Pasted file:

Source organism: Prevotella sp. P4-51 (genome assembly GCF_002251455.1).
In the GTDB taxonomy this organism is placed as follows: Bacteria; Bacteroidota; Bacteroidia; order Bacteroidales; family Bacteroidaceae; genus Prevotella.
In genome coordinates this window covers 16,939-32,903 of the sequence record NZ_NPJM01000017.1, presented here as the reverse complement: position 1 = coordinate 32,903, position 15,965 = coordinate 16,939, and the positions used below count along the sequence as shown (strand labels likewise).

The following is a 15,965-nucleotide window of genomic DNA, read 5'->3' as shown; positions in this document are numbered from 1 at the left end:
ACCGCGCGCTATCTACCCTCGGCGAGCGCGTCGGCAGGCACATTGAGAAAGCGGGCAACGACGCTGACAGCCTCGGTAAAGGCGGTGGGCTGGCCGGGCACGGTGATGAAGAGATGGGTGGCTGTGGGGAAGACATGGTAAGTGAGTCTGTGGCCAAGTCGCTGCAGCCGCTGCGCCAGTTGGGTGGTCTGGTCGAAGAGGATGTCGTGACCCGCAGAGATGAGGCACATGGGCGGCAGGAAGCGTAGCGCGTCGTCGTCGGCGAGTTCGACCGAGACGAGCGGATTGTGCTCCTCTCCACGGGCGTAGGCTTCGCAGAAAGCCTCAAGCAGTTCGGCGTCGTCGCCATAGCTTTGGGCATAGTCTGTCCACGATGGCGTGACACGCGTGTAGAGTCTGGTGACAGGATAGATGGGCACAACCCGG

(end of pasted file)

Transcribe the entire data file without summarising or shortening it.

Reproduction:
Source organism: Prevotella sp. P4-51 (genome assembly GCF_002251455.1).
In the GTDB taxonomy this organism is placed as follows: Bacteria; Bacteroidota; Bacteroidia; order Bacteroidales; family Bacteroidaceae; genus Prevotella.
In genome coordinates this window covers 16,939-32,903 of the sequence record NZ_NPJM01000017.1, presented here as the reverse complement: position 1 = coordinate 32,903, position 15,965 = coordinate 16,939, and the positions used below count along the sequence as shown (strand labels likewise).

The following is a 15,965-nucleotide window of genomic DNA, read 5'->3' as shown; positions in this document are numbered from 1 at the left end:
ACCGCGCGCTATCTACCCTCGGCGAGCGCGTCGGCAGGCACATTGAGAAAGCGGGCAACGACGCTGACAGCCTCGGTAAAGGCGGTGGGCTGGCCGGGCACGGTGATGAAGAGATGGGTGGCTGTGGGGAAGACATGGTAAGTGAGTCTGTGGCCAAGTCGCTGCAGCCGCTGCGCCAGTTGGGTGGTCTGGTCGAAGAGGATGTCGTGACCCGCAGAGATGAGGCACATGGGCGGCAGGAAGCGTAGCGCGTCGTCGTCGGCGAGTTCGACCGAGACGAGCGGATTGTGCTCCTCTCCACGGGCGTAGGCTTCGCAGAAAGCCTCAAGCAGTTCGGCGTCGTCGCCATAGCTTTGGGCATAGTCTGTCCACGATGGCGTGACACGCGTGTAGAGTCTGGTGACAGGATAGATGGGCACAACCCGG